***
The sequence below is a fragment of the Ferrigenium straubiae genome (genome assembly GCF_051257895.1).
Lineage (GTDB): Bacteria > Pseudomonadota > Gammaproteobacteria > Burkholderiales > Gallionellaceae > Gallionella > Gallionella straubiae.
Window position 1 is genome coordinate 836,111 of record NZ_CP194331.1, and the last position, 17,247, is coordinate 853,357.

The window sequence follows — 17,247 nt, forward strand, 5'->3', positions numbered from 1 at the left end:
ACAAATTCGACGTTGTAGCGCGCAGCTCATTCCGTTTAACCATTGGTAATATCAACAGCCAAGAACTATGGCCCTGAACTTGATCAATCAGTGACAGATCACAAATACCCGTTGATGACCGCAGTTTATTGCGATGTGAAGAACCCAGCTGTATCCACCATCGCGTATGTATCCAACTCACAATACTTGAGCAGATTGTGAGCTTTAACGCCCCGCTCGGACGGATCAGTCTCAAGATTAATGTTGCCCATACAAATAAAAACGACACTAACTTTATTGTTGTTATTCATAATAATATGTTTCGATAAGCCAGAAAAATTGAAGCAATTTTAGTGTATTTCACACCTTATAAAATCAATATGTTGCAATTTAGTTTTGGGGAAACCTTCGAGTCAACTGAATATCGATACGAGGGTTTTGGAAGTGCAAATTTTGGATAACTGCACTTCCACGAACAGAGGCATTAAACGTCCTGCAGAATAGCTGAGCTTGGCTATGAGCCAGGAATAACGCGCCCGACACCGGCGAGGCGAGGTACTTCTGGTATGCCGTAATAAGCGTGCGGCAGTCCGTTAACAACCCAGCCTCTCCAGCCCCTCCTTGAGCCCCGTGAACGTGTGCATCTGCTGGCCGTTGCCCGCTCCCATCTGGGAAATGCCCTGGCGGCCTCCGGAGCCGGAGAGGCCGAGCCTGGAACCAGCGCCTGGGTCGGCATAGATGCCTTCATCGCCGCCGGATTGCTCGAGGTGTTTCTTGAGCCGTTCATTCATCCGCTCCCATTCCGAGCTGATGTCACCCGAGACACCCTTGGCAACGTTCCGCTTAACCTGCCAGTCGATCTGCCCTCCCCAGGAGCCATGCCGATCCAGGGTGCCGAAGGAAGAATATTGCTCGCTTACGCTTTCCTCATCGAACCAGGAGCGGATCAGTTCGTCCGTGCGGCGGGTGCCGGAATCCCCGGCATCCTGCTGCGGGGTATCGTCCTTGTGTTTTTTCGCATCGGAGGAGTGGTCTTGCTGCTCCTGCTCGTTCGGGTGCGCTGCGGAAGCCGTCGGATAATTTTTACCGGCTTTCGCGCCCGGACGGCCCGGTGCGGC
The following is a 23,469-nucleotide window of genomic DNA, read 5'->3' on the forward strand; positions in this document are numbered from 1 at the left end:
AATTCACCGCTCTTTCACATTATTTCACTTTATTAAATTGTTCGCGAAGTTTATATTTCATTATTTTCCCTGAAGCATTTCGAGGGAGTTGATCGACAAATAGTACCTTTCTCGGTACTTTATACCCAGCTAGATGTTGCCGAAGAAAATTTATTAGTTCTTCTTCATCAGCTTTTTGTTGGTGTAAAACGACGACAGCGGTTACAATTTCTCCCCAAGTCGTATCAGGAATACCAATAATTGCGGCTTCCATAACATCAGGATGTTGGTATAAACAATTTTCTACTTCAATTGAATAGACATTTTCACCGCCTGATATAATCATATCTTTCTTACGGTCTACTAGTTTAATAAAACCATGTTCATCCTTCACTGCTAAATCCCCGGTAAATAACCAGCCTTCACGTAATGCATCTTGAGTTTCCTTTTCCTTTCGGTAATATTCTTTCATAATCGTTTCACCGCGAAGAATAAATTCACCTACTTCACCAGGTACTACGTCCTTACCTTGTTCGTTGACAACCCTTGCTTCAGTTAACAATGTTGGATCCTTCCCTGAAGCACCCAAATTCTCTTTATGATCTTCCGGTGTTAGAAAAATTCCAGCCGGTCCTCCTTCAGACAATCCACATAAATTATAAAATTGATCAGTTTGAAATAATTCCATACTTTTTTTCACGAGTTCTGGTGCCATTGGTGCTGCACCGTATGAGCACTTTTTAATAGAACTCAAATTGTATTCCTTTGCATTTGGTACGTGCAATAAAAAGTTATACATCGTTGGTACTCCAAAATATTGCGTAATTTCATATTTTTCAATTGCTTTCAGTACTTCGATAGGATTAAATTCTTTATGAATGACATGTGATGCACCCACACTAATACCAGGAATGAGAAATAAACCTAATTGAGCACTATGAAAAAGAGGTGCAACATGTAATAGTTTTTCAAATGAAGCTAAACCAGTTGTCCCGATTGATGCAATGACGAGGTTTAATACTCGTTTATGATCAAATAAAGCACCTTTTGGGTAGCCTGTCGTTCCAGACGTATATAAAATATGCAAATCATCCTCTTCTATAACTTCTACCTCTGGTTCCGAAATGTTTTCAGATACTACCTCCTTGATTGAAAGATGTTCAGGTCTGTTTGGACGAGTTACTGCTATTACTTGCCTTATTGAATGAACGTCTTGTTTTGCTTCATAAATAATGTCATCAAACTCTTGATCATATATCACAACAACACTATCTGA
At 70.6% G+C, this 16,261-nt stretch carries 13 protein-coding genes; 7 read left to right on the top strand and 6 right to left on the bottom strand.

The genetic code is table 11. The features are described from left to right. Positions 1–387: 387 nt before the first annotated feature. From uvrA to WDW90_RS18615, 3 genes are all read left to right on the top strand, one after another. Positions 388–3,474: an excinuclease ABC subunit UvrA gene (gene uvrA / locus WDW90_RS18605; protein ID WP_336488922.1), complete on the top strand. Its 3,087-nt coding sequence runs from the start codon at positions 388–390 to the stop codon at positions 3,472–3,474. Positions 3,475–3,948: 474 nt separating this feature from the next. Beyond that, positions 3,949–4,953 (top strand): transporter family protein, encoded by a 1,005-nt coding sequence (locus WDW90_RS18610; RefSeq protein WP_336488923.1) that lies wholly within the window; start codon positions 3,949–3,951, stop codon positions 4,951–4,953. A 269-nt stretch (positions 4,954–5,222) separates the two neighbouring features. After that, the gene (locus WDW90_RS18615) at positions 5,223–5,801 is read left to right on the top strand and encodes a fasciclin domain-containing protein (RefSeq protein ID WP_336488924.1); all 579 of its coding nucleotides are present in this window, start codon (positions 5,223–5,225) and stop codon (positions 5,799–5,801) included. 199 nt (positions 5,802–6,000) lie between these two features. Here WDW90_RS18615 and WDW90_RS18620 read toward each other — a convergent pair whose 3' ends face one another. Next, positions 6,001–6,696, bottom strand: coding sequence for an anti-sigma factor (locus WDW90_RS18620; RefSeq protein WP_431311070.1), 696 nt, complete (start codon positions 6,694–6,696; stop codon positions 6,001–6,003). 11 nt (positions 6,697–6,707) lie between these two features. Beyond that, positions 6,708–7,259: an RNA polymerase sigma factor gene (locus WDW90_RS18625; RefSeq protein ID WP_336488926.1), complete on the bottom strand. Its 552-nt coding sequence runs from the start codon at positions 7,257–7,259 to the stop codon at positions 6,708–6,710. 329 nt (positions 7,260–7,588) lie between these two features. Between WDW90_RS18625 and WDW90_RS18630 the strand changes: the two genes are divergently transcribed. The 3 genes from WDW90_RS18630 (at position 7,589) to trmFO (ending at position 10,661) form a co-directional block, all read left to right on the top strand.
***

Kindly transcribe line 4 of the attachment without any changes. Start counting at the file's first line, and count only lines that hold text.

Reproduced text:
The window sequence follows — 17,247 nt, forward strand, 5'->3', positions numbered from 1 at the left end: